Basil is a plant that regenerates and clones. This means that the more you pick the more it yields and instead of dying out and needing to be re-sewn like tomatoes do, basil almost never goes away. Tomato plants, on the other hand, have a life span, meaning that after harvest, it’s time to start over again. So if you want quick gratification, go with the herbs. Basil also only takes 8-14 days to yield whereas tomatoes can take up to two and a half months to fruit.

For a decorative plant; bamboo will grow faster than you can prune and needs very little attention other than your inevitable admiration.

These are a great starting point; grab some pots and some decent potting mix.

I go for Bunnings Tomato and Vegetable Growing mix mainly because of its price and that it comes with blood and bone, a great fertiliser. This averages out at $4 AUD a bag.

fertilizer

https://www.bunnings.com.au/brunnings-25l-tomato-and-vegetable-growing-mix_p2960225

For pots, I like to keep away from plastic as they don’t last in your garden but last forever in our oceans. Try and get ceramic pots, they are great temperature regulators for your soil and they don’t crack and fade easily like the plastic ones will.

What are the choices this Season?

So when thinking about your garden nursery you need to consider seasons.

Coming from Australia, our climate is different in all different parts of the

continent. For 60,000 years Indigenous Australians cultivated, shaped and worked with the land and the climate, yielding one of the most impressive and comprehensive agricultural systems on the planet. To ignore this knowledge will only be a detriment to yourself.

To find out what your specific climate is in your area of Australia check out the Bureau of Meteorology’s interactive page here to see where you sit:

http://www.bom.gov.au/iwk/index.shtml

My home is in the Banbai region and there are six seasons here.

indigenouse seasons

This means I don’t get eh typical 4 seasons we see in the movies and to be honest, you probably aren’t either.

As I write this it’s late April so the weather is changing from dry to cool. I live in a semi-tropical climate so cool never really gets proper cold. The plants that are fruiting in my garden right now are tomatoes. While my potatoes, limes and strawberries are flowering (possibly because I planted a bit late this season) my blueberries have dried their leaves and turned pink.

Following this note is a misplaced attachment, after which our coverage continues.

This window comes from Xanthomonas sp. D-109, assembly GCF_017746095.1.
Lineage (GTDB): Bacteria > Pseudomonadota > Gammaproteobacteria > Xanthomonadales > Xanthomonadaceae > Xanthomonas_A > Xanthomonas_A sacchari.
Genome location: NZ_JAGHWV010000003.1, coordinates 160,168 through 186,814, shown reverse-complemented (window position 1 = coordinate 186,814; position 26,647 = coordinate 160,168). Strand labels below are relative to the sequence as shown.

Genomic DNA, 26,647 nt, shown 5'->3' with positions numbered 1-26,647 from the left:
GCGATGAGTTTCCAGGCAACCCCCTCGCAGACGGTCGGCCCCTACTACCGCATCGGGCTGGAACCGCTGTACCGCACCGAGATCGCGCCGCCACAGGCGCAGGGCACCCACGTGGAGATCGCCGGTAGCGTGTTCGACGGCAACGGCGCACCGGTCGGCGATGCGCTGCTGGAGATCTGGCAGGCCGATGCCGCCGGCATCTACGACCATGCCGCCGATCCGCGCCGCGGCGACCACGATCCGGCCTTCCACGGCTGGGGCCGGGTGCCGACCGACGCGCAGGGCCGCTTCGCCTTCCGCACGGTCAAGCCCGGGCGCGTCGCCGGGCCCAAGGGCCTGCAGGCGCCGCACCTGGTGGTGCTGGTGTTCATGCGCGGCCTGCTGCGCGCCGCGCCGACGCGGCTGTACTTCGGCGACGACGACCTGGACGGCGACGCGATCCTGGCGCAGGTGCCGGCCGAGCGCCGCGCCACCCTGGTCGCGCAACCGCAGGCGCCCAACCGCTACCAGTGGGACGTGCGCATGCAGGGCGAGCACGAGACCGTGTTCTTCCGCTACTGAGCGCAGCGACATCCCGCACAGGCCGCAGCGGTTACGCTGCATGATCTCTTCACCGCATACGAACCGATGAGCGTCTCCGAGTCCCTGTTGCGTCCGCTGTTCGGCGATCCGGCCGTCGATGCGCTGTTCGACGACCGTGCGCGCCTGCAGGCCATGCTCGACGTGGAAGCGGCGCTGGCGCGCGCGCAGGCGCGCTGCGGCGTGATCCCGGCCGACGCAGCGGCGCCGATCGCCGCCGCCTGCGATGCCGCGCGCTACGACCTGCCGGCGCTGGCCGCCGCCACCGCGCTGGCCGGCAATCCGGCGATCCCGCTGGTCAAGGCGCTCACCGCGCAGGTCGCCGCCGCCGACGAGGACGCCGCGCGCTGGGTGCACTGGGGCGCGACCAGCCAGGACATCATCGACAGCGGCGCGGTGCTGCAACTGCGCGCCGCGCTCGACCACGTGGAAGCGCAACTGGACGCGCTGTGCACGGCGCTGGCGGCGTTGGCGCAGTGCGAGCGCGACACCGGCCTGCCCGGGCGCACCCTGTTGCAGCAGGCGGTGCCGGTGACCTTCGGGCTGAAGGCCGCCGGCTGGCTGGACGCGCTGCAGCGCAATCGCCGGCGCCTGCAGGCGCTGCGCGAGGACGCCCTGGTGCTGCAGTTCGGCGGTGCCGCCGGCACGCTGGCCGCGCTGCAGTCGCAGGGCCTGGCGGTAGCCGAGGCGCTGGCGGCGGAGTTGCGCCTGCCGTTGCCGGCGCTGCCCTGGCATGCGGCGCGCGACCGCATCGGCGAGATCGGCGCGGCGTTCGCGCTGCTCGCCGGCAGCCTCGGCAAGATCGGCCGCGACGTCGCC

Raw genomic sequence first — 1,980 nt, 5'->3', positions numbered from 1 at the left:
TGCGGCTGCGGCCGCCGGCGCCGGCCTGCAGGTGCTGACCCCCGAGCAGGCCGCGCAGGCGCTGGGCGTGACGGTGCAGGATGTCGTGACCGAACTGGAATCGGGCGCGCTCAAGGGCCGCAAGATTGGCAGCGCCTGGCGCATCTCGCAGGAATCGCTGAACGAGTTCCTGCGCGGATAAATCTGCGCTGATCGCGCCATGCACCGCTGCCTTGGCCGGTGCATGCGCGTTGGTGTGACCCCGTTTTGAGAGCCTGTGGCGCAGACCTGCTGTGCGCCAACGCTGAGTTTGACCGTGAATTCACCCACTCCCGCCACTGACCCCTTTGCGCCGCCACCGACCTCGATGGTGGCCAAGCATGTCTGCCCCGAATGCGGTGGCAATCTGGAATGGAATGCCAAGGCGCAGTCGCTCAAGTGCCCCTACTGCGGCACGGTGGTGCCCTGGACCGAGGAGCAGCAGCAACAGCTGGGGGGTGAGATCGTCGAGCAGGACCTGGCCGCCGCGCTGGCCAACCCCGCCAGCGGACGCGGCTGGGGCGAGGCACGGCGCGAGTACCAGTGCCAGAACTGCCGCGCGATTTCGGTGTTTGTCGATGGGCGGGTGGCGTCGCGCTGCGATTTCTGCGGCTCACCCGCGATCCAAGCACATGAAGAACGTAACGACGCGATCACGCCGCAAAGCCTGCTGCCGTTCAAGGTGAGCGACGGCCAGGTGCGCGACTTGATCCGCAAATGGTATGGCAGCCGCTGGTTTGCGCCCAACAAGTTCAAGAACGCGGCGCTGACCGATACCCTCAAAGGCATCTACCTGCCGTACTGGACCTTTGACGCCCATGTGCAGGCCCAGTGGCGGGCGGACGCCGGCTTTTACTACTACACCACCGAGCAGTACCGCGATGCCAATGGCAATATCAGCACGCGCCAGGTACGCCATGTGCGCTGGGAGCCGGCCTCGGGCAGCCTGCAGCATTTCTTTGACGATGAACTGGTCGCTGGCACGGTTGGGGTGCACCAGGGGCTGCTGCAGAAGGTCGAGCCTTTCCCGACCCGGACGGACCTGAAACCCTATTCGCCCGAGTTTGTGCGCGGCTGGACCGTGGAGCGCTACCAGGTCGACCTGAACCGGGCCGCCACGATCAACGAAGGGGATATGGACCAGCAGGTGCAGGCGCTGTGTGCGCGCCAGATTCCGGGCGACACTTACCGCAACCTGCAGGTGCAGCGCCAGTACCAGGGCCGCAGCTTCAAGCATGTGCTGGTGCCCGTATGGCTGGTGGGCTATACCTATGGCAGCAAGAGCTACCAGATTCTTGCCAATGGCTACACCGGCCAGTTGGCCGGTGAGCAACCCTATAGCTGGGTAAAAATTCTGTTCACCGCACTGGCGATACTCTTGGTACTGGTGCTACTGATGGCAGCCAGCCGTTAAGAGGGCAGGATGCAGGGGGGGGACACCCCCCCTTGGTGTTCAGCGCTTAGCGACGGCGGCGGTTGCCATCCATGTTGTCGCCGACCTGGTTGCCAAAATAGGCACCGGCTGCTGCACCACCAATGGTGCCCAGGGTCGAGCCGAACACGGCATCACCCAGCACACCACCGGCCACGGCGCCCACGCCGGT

The key is to find out what plants grow best in what temperatures. Check out the seasons according to your indigenous calendar and plan ahead.

Some plants will grow all year regardless of the season. These are a good staple to have in the garden as you always get satisfaction through your efforts even if everything else is growing quietly under the soil.

The plants that will grow all year round are:

Onions, garlic, potatoes and beans.

Obviously, this doesn’t mean you just leave them out in the elements and they’ll grow regardless. This just means it’s possible to keep them yielding all year round with the right amount of TLC.

How much Sunlight?

So we all remember year 7 biology I’m sure, plants need sunlight to convert into energy through a process of photosynthesis and they get their nutrients from the water they absorb from their roots and body, depending on the plant.

But how do you know when enough sun is enough and you don’t end up with sad and defeated cucumber plants?

dead cukes

No, they didn’t last but I’ve learned a lot for next season.

The traditional rule of thumb is that plants that need full sunlight need six to eight hours of sun a day, the partial sun would need three or four hours direct sunlight and of course, the shady plants need a good disguise. Just kidding, they’d only need two hours of sunlight maximum.

This works if you have a typical lovely late summer day that’s not too cold and not too hot or cloudy or humid that lasts all year round. Which is obviously unrealistic.

If you live in more tropical climates it can be very hard to judge what the temperature will be like throughout the day. Most plants have mechanisms to combat and control the amount of sunlight they need such as cucumber plants having very large leaves that are covered in white hairs (cilia) that reflect sun rays. Some plants will shift entirely to shield themselves from too much sun.

If you live in a place that does have too much sun at times, or where the sun burns harsher like my own, it’s a good idea to invest in a shade cloth.

If a plant isn’t getting enough light the new leaves may come out yellow as well as overall poor growth. This also happens if there’s too much sun so it can be tricky to figure out.

Just remember what we said before, you’re helping it to grow, not controlling its growth. Have a look and see what the plant is doing, try a couple of things, if they’re potted plants move them to a new location and see how they react. While there is science involved it’s not exact and even if you’ve been born with a green thumb, it’s impossible to predict.

 

How much and how to drainage?

Drainage… drainage…. Drainage!